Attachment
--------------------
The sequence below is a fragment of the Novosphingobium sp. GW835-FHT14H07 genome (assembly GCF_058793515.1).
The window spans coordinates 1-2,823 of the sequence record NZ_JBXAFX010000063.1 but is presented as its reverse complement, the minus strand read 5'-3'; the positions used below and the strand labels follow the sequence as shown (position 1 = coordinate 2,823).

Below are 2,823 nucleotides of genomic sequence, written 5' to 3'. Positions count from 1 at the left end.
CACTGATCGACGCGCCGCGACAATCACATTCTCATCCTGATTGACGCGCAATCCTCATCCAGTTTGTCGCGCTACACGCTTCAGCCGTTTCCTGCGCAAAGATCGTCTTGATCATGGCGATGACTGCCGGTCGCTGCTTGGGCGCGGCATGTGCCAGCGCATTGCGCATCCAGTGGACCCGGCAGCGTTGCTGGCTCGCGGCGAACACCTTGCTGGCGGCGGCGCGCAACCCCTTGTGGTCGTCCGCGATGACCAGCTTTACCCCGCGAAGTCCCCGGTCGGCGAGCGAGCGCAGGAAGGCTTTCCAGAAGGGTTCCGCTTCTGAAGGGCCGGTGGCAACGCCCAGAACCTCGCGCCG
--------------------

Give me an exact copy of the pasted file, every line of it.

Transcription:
The sequence below is a fragment of the Novosphingobium sp. GW835-FHT14H07 genome (assembly GCF_058793515.1).
The window spans coordinates 1-2,823 of the sequence record NZ_JBXAFX010000063.1 but is presented as its reverse complement, the minus strand read 5'-3'; the positions used below and the strand labels follow the sequence as shown (position 1 = coordinate 2,823).

Below are 2,823 nucleotides of genomic sequence, written 5' to 3'. Positions count from 1 at the left end.
CACTGATCGACGCGCCGCGACAATCACATTCTCATCCTGATTGACGCGCAATCCTCATCCAGTTTGTCGCGCTACACGCTTCAGCCGTTTCCTGCGCAAAGATCGTCTTGATCATGGCGATGACTGCCGGTCGCTGCTTGGGCGCGGCATGTGCCAGCGCATTGCGCATCCAGTGGACCCGGCAGCGTTGCTGGCTCGCGGCGAACACCTTGCTGGCGGCGGCGCGCAACCCCTTGTGGTCGTCCGCGATGACCAGCTTTACCCCGCGAAGTCCCCGGTCGGCGAGCGAGCGCAGGAAGGCTTTCCAGAAGGGTTCCGCTTCTGAAGGGCCGGTGGCAACGCCCAGAACCTCGCGCCG